In Hone's "Every Day Book" we find the following superstitious customs connected with St. Mark's Eve chronicled by a correspondent out of Northamptonshire, in 1826.

"On St. Mark's Eve, it is still a custom about us for young maidens to make a dumb-cake, a mystical ceremony which has lost its origin, and in some counties may have ceased altogether. The number of the party never exceeds three; they meet in silence to make the cake, and as soon as the clock strikes twelve, they each break a portion off to eat, and when done they walk up to bed backwards without speaking a word, for if one speaks the spell is broken. Those that are to be married see the likeness of their sweethearts hurrying after them. If nothing is seen, the desired token may be a knocking at the doors, or a rustling in the house, as soon as they have retired. To be convinced that it comes from nothing else but the desired cause they are always particular in turning out the cats and dogs before the ceremony begins. Those that are to die unmarried neither see nor hear anything; but they have terrible dreams, which are sure to be of new-made graves, winding-sheets, and churchyards, and of rings that will fit no finger; or which if they do, crumble into dust as soon as put on. There is another dumb-ceremony of eating the yolk of an egg in silence, and then filling the shell with salt, when the sweetheart is sure to make his visit, in some shape or other, before morning. On the same night, too, the stout-hearted watch the church-porch; they go in the evening and lay in the church-porch a branch of a tree, or a flower, large enough to be readily found in the dark, and then return home to wait the approach of midnight. They are to proceed to the church again, before the clock strikes twelve, and to remain in it till it has struck; as many as choose accompany the maid who took the flower, and is to fetch it again, as far as the church gate, and there wait till their adventuring companion returns, who, if she is to be married within the year, is to see a marriage-procession pass by her, with a bride in her own likeness hanging on the arm of her future husband; as many bridesmen and maidens as appear to follow them so many months is the maid to wait before her marriage. If she is to die unmarried, then the procession is to be a funeral consisting of a coffin covered with a white sheet, borne on the shoulders of shadows seen without heads.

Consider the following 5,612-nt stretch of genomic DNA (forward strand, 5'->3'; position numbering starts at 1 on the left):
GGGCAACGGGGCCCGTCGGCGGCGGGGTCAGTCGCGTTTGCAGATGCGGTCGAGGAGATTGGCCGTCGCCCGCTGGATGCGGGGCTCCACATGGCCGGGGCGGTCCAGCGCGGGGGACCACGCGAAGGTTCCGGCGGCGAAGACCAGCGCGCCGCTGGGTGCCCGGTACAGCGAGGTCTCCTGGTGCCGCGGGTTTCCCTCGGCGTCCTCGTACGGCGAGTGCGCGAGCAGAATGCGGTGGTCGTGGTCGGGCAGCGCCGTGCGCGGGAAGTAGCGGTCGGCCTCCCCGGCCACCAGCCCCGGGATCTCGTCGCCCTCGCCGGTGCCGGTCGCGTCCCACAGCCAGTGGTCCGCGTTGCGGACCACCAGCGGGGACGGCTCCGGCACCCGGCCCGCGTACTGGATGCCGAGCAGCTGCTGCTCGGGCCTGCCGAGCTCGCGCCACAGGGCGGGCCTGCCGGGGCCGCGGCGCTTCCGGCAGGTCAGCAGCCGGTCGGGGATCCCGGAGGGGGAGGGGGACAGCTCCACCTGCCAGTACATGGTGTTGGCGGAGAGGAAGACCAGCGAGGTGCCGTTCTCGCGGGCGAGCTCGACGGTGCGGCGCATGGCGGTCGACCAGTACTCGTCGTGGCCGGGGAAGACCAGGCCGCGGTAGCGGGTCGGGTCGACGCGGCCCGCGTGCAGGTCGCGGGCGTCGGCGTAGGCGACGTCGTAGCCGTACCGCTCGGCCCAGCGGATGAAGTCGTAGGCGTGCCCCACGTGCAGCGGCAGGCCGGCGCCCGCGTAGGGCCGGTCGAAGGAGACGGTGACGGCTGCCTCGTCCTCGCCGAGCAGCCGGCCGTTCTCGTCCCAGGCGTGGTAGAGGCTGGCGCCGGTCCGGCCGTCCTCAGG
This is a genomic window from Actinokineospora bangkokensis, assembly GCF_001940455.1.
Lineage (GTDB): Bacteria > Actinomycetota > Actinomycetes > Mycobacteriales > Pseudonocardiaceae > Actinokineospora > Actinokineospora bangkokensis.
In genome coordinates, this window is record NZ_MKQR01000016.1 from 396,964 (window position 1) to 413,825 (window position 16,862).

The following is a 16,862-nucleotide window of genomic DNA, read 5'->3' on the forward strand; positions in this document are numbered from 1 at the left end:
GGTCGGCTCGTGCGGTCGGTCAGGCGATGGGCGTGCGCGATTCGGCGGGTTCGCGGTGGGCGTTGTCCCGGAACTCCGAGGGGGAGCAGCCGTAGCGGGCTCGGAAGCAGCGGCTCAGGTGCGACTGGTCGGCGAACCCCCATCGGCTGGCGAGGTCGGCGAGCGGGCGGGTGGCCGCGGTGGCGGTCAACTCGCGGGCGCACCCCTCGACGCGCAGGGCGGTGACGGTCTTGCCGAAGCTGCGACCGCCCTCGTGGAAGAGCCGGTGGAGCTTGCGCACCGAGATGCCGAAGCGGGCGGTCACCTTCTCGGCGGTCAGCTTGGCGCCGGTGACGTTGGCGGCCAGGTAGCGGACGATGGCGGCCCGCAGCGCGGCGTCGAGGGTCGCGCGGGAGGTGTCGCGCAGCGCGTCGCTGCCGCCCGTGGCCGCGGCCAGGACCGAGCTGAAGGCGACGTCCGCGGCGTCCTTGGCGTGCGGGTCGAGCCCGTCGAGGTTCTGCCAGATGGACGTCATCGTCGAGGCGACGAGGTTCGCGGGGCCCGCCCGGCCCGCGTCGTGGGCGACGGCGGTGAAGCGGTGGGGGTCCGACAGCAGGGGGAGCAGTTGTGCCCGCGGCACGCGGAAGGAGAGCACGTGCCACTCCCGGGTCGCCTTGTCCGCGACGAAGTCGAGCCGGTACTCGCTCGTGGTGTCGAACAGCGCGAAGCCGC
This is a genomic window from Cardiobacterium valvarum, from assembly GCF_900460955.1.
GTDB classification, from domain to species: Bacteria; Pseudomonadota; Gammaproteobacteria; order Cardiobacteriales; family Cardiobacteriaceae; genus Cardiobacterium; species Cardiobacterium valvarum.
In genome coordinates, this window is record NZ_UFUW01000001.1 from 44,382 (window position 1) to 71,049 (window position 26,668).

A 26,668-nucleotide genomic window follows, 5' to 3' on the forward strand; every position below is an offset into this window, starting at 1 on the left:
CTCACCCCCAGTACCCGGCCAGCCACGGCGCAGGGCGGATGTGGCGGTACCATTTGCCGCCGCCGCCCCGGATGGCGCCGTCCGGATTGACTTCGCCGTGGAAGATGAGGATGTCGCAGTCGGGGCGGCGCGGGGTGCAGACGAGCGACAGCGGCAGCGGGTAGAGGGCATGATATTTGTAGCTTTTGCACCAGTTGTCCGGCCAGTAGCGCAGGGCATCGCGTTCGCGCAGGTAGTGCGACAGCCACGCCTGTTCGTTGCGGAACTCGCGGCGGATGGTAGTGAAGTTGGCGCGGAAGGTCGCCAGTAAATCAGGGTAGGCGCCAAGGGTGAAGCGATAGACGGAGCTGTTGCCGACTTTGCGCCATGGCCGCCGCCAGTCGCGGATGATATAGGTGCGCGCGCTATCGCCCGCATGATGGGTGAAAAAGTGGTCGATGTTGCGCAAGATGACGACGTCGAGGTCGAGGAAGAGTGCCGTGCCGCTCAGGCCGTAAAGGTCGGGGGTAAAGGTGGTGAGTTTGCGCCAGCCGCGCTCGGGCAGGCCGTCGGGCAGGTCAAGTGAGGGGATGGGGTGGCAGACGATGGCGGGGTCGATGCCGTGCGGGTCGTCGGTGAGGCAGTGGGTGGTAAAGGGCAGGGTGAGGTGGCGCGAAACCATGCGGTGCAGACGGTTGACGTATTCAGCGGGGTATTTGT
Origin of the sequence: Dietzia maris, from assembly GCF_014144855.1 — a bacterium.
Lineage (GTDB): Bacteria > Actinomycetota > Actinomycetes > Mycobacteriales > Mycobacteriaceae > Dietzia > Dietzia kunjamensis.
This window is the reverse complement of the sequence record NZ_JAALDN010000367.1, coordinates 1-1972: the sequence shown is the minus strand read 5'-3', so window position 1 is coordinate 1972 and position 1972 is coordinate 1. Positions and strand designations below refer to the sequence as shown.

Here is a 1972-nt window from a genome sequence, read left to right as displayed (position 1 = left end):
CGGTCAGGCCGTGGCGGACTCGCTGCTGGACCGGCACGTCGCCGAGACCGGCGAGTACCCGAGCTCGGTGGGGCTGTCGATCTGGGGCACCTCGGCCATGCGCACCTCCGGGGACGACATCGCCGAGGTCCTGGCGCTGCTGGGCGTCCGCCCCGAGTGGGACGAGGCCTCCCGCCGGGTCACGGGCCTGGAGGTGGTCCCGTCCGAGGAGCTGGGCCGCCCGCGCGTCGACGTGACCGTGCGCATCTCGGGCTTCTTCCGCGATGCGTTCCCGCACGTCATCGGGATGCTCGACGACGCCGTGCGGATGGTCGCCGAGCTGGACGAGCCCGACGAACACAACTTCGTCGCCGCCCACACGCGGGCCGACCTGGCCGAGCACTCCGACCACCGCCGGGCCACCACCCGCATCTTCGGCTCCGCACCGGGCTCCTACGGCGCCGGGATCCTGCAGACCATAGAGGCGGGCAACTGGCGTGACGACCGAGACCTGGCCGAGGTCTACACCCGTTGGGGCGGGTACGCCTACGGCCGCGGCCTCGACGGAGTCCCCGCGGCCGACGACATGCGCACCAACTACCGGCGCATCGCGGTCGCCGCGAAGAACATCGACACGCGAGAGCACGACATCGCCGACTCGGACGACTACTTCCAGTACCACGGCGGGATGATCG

Upon a sabbath-day it fell, Twice holy was the sabbath-bell That called the folks to evening prayer; The city streets were clean and fair From wholesome drench of April rains;And on the western window-panes The chilly sunset faintly told Of unmatured green vallies cold;Of the green thorny bloomless hedge, With rivers new with spring-tides edge;Of primroses by sheltered rills, And daisies on the aguish hills:Twice holy was the sabbath-bell, The silent streets were crowded well With staid and pious companies, Warm from their fire-side orat'ries;And moving, with demurest air, To even-song and vesper-prayer, Each arched porch, and entry low, Was filled with patient folk and slow; With whispers hush, and shuffling feet, While played the organ loud and sweet.

Keats.